Ala. cop caught drag racing gets job back
Montgomery Police Chief Kevin Murphy has reinstated the officer, crediting his willingness to be held accountable for his actions
By Kala Kachmar
MONTGOMERY, Ala. — Montgomery Police Chief Kevin Murphy has reinstated an officer who was recorded racing another motorcyclist last week, crediting the officer's willingness to be held accountable for his actions with helping him make the decision.
Officer Carlos Rogers apologized publicly at a news conference MPD held Thursday afternoon.
"I saw the video and I was called in about it, and I decided to resign because I was embarrassed," Rogers said. "I couldn't take the embarrassment that I knew was going to follow that. I never intended to bring a negative view onto the city, to the Montgomery Police Department or myself."
The video shows the motorcycle officer pulling up to a red light on East Boulevard beside a man who was on a red motorcycle and had a camera attached to his helmet.
The man on the red motorcycle asks if the officer wants to race, and the two take off once the light changes. They continue to race their motorcycles through several intersections and over the Interstate 85 bridge.
Rogers, who has been an officer in Montgomery for more than four years and with the traffic division since April, will return to duty today. Murphy said he will be assigned to administrative duties temporarily, and Rogers will have disciplinary action taken against him.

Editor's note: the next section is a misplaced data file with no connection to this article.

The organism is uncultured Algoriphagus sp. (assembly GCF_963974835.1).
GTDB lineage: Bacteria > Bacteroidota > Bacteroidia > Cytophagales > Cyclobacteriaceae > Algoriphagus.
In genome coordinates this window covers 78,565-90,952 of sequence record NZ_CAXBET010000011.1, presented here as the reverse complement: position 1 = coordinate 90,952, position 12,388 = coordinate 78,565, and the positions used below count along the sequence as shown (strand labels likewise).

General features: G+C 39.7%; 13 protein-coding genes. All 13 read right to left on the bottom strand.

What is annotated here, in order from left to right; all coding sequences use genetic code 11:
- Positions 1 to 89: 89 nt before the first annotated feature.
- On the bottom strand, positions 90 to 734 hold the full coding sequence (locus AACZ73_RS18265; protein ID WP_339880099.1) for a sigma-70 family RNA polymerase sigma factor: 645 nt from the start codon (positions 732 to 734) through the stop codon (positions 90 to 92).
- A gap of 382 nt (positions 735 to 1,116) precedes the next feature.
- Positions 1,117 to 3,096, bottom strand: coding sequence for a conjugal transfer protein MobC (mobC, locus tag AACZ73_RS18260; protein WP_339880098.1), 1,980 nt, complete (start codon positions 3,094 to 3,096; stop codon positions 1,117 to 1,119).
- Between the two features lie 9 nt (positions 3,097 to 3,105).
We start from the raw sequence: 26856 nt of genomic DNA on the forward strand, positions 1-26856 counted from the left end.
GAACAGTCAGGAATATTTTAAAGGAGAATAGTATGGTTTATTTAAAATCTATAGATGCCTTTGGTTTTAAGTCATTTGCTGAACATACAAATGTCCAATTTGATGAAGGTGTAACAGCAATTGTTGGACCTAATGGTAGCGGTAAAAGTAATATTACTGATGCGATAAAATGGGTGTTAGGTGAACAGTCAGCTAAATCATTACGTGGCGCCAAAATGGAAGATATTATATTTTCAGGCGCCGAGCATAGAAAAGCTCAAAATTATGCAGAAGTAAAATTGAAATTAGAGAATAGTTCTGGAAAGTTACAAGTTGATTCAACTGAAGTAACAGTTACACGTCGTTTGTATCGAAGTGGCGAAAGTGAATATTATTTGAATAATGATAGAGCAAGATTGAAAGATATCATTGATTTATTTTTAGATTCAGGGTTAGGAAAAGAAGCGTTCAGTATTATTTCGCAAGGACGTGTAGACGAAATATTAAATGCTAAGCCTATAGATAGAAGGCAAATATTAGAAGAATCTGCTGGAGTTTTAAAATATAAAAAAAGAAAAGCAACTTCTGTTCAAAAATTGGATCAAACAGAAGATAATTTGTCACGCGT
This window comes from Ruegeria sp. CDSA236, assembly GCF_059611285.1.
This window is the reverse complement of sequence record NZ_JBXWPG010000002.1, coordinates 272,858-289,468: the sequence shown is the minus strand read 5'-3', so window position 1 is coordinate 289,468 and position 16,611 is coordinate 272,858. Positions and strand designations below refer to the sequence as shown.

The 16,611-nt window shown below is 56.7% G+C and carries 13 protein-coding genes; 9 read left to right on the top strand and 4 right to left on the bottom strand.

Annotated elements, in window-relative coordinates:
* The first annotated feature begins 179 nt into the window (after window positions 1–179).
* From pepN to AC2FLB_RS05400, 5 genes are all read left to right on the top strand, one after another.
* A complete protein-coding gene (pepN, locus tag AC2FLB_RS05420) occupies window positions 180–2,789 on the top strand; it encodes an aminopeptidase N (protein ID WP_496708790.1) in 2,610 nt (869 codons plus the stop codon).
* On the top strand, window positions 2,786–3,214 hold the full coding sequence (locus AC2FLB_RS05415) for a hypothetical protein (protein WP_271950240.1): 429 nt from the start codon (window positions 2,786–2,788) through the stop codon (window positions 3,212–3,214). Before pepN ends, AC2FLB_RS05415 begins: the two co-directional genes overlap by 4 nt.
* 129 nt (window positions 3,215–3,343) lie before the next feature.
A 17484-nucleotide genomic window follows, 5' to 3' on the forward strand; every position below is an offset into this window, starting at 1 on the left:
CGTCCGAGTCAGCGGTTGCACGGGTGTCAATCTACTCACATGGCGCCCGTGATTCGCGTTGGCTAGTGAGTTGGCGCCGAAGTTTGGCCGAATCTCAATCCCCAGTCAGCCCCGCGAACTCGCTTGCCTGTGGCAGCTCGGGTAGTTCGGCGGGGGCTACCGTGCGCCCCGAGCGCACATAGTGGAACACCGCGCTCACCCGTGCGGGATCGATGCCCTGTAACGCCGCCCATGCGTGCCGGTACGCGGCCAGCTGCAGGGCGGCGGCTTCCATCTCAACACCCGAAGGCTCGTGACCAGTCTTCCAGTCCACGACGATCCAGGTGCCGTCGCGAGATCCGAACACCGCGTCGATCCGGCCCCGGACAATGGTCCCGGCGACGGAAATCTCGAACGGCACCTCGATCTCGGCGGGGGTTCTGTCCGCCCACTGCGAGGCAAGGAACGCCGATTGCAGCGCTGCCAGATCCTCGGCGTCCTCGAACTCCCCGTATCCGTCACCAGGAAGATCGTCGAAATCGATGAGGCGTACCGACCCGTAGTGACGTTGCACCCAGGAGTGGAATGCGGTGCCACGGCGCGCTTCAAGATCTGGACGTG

Murphy said Rogers will have to earn his way back onto the streets.
"I am confident in this case that the facts and the evidence support that Officer Rogers deserves a second chance," Murphy told a roomful of news media. "We went down the proper avenues to investigate this matter."
Murphy said the city attorney and municipal prosecutor reviewed the video and said they would not pursue the case because there wasn't enough evidence. After speaking with Rogers and hearing "from his heart the conciliatory regret" he had, Murphy decided to reinstate him.
"He cared so much and felt so bad he hurt us that he decided to step down," Murphy said. "A man like that, in my book, deserves a second chance."
Murphy said had he not considered the evidence, and the fact that Rogers demonstrated a willingness to be held accountable for his behavior, he would not have been a good leader.
"The burden and decision falls on me, and I'm going to accept that responsibility," Murphy said, adding that Rogers is an officer — and a man — worth saving.
"I realize the consequences of my actions, and I know that there will be some recourse and everything — I won't make up any excuse for what I did," Rogers said.
Rogers said during the incident, he was trying to show kinsmanship with a fellow biker and show police officers can be nice and friendly, not always aggressive or combative. But Rogers said he also is viewed as a professional and needs to behave more professionally.
"Since the incident, I've been building up the courage -- even if I wasn't going to get the job back -- to come and at least apologize to the Montgomery Police Department and to everyone that saw the video on YouTube," Rogers said.
Murphy said he's received a lot of emails and phone calls from all over the country about the situation. Rogers has also gotten letters of support from the community, as well as criticism.
Murphy said he told new officers just last week at the police academy graduation ceremony that their generation will be the most scrutinized because of technology and social media. He said it's ironic the city found itself in that situation just a few days after his speech.
"For every cellular phone in the room, there are an equal amount of cameras and also the ability to take video footage," Murphy said. "The point is, the camera is always on. And your actions, no matter what they are, are going to be scrutinized."
Copyright 2013 the Montgomery Advertiser
McClatchy-Tribune News Service
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